Tuesday, June 02, 2015
One hundred and fifty years ago today, the War Between the States finally ended -- I mean, really ended, at least in the eastern theater. Most of us associate that event with the surrender of General Robert E Lee of the Confederacy to General Ulysses S Grant of the Union at Appomattex Courthouse, Virginia, on the 9th of April in 1865. But news traveled much slower back in those days. Thompson's Brigade surrendered on the 11th of May, Confederate forces of North Georgia surrendered on the 12th, and Kirby Smith surrendered on the 26th, an action that was made official and in writing on this date in 1865.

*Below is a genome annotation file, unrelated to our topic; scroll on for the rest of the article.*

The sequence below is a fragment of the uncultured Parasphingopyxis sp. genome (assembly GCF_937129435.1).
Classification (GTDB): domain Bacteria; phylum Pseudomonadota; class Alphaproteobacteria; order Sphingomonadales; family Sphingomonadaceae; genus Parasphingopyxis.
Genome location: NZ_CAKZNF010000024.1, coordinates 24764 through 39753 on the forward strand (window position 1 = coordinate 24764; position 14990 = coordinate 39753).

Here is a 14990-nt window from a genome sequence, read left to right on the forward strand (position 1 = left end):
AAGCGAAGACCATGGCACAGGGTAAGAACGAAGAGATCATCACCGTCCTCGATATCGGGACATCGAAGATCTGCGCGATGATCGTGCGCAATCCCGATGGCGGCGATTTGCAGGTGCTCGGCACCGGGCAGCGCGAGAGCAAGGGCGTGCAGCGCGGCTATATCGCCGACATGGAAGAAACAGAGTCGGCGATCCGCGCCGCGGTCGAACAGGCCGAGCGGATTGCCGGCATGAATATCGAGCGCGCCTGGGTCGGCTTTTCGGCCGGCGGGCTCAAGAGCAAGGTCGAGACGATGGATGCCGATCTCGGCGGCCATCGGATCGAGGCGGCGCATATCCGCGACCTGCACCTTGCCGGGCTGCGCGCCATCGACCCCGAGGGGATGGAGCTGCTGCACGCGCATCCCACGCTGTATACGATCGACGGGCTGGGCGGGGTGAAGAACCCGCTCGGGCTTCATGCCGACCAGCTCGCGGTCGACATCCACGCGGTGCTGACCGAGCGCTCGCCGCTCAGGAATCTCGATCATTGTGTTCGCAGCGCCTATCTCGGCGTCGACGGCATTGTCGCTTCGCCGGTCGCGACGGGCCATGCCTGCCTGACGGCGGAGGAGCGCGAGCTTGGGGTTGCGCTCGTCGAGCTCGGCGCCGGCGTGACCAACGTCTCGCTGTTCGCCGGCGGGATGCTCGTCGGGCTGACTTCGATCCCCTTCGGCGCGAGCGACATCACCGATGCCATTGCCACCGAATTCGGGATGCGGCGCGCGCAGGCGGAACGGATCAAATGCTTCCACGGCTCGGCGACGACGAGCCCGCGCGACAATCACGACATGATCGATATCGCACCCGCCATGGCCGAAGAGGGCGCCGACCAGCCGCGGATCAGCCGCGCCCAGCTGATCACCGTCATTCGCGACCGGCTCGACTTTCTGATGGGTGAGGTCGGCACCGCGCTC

This writer would have hoped to have shared two stories from that conflict that are of particular and personal import, both of which occurred in 1863. Hopefully this can happen before the end of the year. For now, we present a bittersweet love song that was popular among both the Blue and the Gray.
We loved each other then, Lorena,
Far more than we ever dared to tell;
And what we might have been, Lorena,
Had but our loving prospered well --
But then, 'tis past, the years are gone,
I'll not call up their shadowy forms;
I'll say to them, "Lost years, sleep on!
Sleep on! nor heed life's pelting storms."
Lorena was penned by Rev Henry D L Webster in 1856, in the wake of a broken engagement. It was put to music by his friend Joseph Philbrick Webster. It reminded soldiers on both sides of the conflict about their wives and sweethearts back home, and the heartbreak of never seeing them again. It is performed here by the late banjoist/fiddler John Hartford.